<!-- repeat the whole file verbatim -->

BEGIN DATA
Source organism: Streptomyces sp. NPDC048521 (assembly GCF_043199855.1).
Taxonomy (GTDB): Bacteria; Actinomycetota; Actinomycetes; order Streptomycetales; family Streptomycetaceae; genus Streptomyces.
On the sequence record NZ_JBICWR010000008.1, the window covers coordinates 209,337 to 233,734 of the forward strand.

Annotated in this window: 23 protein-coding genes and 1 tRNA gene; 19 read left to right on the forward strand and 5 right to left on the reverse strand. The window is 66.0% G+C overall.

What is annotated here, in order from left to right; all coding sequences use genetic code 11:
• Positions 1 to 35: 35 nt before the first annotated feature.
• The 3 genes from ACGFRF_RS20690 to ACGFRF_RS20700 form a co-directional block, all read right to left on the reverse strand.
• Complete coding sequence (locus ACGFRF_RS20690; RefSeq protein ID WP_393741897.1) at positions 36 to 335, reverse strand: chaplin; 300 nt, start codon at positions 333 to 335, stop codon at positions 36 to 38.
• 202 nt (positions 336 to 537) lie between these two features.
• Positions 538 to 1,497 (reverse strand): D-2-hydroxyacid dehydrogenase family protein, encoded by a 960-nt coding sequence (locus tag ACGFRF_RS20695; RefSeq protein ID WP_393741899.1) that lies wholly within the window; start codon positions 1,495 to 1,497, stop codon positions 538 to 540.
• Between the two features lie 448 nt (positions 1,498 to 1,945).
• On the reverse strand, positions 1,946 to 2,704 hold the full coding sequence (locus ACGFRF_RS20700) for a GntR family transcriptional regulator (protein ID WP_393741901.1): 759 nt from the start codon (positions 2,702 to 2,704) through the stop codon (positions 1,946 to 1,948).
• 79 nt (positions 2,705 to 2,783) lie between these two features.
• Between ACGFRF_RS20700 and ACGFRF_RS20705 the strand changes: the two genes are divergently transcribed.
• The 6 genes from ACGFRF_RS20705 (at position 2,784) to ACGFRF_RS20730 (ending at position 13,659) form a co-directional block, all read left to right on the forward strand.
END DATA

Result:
Source organism: Streptomyces sp. NPDC048521 (assembly GCF_043199855.1).
Taxonomy (GTDB): Bacteria; Actinomycetota; Actinomycetes; order Streptomycetales; family Streptomycetaceae; genus Streptomyces.
On the sequence record NZ_JBICWR010000008.1, the window covers coordinates 209,337 to 233,734 of the forward strand.

Annotated in this window: 23 protein-coding genes and 1 tRNA gene; 19 read left to right on the forward strand and 5 right to left on the reverse strand. The window is 66.0% G+C overall.

What is annotated here, in order from left to right; all coding sequences use genetic code 11:
• Positions 1 to 35: 35 nt before the first annotated feature.
• The 3 genes from ACGFRF_RS20690 to ACGFRF_RS20700 form a co-directional block, all read right to left on the reverse strand.
• Complete coding sequence (locus ACGFRF_RS20690; RefSeq protein ID WP_393741897.1) at positions 36 to 335, reverse strand: chaplin; 300 nt, start codon at positions 333 to 335, stop codon at positions 36 to 38.
• 202 nt (positions 336 to 537) lie between these two features.
• Positions 538 to 1,497 (reverse strand): D-2-hydroxyacid dehydrogenase family protein, encoded by a 960-nt coding sequence (locus tag ACGFRF_RS20695; RefSeq protein ID WP_393741899.1) that lies wholly within the window; start codon positions 1,495 to 1,497, stop codon positions 538 to 540.
• Between the two features lie 448 nt (positions 1,498 to 1,945).
• On the reverse strand, positions 1,946 to 2,704 hold the full coding sequence (locus ACGFRF_RS20700) for a GntR family transcriptional regulator (protein ID WP_393741901.1): 759 nt from the start codon (positions 2,702 to 2,704) through the stop codon (positions 1,946 to 1,948).
• 79 nt (positions 2,705 to 2,783) lie between these two features.
• Between ACGFRF_RS20700 and ACGFRF_RS20705 the strand changes: the two genes are divergently transcribed.
• The 6 genes from ACGFRF_RS20705 (at position 2,784) to ACGFRF_RS20730 (ending at position 13,659) form a co-directional block, all read left to right on the forward strand.